California Government Puts Uber on Blocks

Drivers and the app economy are under attack again

The California Labor Commission, with its expansive power to categorize and codify what it is that workers do, has dealt a terrible blow to Uber, the disruptive ride-sharing service. In one administrative edict, it has managed to do what hundreds of local governments haven’t.  

Every rapacious municipal taxi monopoly in the state has to be celebrating today. It also provides a model for how these companies will be treated at the federal level. This could be a crushing blow. It’s not only the fate of Uber that is at stake. The entire peer-to-peer economy could be damaged by these administrative edicts.

The change in how the income of Uber drivers is treated by the law seems innocuous. Instead of being regarded as “independent contractors,” they are now to be regarded as “employees.”

Why does it matter? You find out only way down in the New York Times story on the issue. This “could change Uber’s cost structure, requiring it to offer health insurance and other benefits, as well as paying salaries.”

That’s just the start of it. Suddenly, Uber drivers will be subject to a huge range of federal tax laws that involve withholding, maximum working hours, and the entire labor code at all levels as it affects the market for employees. Oh, and Obamacare.

This is a devastating turn for the company and those who drive for it.

Just ask the drivers:

Indeed, there seems to be no justification for calling Uber drivers employees. I can recall being picked up at airport once. Uber was not allowed to serve that airport. I asked the man if he worked for Uber. He said he used to but not anymore.

“When did you quit?”

“Just now,” he said. Wink, wink. He was driving for himself on my trip.

“When do you think you will work for Uber again?”

“After I drop you off.”

That’s exactly the kind of independence that Uber drivers value. They don’t have to answer any particular call that comes in. They set their own hours. They drive their own cars. When an airport bans Uber, they simply redefine themselves.

They can do this because they are their own boss; Uber only cuts them off if they don’t answer a call on their mobile apps for 180 days. But it is precisely that rule that led the commission to call them “employees.”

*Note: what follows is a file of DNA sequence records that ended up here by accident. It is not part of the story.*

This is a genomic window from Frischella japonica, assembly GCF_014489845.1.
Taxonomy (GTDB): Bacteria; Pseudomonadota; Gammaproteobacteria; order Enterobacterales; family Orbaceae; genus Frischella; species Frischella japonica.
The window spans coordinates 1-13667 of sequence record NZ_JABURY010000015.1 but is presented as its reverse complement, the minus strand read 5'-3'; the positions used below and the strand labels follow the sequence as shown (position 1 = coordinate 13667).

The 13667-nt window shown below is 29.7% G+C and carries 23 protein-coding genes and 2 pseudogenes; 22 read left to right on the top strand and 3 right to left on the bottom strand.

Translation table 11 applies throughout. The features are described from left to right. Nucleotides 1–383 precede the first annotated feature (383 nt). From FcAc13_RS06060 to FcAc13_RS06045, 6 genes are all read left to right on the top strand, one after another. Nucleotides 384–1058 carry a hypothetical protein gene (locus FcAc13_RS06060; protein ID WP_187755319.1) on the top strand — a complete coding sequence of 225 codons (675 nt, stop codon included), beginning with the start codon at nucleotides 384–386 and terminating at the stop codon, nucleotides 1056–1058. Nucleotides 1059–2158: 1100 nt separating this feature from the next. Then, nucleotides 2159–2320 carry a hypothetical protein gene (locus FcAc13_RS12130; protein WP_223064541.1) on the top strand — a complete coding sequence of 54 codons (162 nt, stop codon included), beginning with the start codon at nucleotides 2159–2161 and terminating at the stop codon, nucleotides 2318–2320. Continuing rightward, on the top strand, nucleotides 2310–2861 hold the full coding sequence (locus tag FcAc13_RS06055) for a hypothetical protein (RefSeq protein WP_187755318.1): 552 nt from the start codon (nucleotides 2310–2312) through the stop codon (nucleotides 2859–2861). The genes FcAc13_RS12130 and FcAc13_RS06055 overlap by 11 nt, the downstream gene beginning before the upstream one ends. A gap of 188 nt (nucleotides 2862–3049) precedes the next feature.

That’s a pretty thin basis on which to call someone an employee. And it’s also solid proof that the point of this decision is not to clarify some labor designation but rather to shore up the old monopolies that want to continue to rip off consumers with high prices and poor service. No surprise, government here is using its power to serve the ruling class and established interests.

This is exactly the problem with government regulations that purport to define and codify every job. Such regulations tend to restrict the types and speed of innovation that can occur in enterprises.

The app economy and peer-to-peer network are huge growth areas precisely because they have so far managed to evade being codified and controlled and shoe-horned into the old stultifying rules.

If everyone earning a piecemeal stream of income is called an employee — and regulated by relevant tax, workplace, and labor laws — many of these companies immediately become unviable.

There will be no more on-demand hair stylists, plumbers, tennis coaches, and piano teachers. The fate of a vast number of companies is at stake. The future is at stake.

For now, Uber is saying that this decision pertains to this one employee only. I hope that this claim is sustainable. If it is not, the regulators will use this decision to inflict a terrible blow on the brightest and fastest growing sector of American economic life. 

Further Reading

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